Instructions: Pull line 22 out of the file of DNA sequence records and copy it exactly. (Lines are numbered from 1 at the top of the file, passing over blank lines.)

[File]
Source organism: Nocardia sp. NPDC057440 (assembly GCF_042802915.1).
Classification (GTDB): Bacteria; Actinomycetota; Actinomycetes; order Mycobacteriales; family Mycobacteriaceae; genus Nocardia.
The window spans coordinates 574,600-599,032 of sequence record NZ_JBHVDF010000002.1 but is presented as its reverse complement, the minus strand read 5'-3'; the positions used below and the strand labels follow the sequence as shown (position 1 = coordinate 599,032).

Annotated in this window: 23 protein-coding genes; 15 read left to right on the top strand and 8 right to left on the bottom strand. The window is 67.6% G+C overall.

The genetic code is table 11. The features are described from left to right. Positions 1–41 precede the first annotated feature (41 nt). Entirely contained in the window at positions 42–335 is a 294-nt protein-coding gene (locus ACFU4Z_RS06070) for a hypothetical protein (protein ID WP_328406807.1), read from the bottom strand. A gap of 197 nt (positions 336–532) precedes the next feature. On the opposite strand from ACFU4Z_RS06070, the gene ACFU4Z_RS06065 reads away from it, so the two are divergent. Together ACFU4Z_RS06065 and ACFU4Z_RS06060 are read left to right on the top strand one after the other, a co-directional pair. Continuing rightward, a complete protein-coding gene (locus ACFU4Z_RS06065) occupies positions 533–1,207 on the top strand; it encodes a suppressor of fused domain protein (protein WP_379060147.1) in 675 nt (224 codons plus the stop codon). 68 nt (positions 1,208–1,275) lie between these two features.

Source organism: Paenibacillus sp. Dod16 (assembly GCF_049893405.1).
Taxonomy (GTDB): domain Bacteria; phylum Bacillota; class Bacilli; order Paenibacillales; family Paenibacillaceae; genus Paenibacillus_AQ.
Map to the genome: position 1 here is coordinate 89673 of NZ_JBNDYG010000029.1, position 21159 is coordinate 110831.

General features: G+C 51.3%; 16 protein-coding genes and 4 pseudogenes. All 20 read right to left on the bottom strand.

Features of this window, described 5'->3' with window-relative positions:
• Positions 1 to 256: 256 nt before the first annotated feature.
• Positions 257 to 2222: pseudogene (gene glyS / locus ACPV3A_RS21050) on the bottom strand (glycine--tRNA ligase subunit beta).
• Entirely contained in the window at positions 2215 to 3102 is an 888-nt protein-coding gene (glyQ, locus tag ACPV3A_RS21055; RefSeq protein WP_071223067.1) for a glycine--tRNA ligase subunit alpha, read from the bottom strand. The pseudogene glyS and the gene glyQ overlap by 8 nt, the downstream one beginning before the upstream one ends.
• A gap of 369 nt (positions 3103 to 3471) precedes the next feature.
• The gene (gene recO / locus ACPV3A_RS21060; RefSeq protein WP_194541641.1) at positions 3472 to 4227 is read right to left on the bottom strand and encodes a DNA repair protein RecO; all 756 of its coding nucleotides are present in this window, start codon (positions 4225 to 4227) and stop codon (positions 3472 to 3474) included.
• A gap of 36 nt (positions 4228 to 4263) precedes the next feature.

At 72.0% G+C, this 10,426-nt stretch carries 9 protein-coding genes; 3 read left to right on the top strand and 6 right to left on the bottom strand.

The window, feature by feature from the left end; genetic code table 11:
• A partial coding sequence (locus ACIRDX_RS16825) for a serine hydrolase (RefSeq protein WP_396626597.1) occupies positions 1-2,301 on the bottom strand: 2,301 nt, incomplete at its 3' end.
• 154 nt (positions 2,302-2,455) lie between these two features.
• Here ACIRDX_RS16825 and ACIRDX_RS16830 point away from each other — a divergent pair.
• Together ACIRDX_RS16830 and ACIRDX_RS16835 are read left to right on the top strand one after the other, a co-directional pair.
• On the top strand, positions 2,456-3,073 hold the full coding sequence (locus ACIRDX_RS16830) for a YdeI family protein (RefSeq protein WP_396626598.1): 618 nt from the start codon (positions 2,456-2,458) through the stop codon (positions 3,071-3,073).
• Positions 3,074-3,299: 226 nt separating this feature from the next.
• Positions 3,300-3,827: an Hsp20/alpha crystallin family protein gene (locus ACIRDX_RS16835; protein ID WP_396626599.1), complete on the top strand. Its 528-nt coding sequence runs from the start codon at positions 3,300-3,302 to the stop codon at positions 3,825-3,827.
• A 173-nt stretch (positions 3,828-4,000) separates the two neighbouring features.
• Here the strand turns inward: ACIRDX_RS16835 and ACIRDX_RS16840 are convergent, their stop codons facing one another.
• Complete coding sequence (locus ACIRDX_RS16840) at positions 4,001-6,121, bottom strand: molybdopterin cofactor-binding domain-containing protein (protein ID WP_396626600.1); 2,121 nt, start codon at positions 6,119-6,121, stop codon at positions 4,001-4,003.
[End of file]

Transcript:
• Together ACIRDX_RS16830 and ACIRDX_RS16835 are read left to right on the top strand one after the other, a co-directional pair.